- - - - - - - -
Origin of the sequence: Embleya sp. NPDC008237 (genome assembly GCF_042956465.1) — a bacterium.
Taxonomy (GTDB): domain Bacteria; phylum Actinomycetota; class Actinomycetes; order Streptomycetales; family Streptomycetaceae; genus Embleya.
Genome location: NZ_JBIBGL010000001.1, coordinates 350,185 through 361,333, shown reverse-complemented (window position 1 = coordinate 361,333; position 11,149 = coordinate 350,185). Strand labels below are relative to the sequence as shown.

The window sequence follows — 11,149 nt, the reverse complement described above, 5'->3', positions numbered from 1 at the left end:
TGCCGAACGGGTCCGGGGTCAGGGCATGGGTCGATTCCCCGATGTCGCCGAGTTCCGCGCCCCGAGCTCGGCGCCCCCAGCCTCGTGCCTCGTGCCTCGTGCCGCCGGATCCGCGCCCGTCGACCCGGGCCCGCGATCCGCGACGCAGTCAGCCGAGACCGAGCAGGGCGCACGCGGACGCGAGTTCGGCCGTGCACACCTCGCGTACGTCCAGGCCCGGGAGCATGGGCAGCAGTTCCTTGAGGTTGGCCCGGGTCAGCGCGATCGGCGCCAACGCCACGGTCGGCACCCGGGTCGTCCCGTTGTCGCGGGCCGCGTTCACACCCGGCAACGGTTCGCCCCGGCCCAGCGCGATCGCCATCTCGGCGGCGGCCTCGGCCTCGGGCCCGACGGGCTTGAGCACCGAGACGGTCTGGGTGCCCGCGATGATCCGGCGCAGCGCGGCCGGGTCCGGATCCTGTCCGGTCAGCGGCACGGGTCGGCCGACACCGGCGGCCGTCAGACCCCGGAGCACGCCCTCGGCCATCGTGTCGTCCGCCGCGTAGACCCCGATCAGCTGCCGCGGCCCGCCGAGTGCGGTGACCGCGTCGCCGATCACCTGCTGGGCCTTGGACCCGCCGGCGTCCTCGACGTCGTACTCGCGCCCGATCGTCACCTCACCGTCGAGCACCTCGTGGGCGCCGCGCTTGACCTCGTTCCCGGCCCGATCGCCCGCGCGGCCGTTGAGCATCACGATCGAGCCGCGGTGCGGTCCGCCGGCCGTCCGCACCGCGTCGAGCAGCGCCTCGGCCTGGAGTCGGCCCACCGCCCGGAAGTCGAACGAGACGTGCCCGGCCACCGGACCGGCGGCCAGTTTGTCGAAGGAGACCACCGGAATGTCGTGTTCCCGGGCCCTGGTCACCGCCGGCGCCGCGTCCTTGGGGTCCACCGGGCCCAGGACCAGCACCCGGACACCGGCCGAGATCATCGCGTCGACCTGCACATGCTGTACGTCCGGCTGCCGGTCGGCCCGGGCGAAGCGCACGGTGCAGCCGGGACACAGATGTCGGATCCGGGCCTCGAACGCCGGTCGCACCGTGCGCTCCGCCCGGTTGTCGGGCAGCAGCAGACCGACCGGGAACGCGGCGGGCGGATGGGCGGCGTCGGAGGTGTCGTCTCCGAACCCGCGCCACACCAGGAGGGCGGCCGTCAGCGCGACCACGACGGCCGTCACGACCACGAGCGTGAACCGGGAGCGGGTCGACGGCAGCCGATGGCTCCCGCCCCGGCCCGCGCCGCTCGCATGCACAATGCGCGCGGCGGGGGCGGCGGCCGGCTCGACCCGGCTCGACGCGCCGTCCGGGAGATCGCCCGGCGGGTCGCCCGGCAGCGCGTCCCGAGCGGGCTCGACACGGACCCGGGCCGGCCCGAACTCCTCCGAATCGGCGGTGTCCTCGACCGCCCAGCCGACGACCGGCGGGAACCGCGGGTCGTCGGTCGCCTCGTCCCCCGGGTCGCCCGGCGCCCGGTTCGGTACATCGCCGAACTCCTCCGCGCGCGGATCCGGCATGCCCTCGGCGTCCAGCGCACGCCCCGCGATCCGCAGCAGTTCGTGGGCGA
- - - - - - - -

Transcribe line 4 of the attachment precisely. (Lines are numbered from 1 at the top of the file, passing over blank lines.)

The window sequence follows — 11,149 nt, the reverse complement described above, 5'->3', positions numbered from 1 at the left end: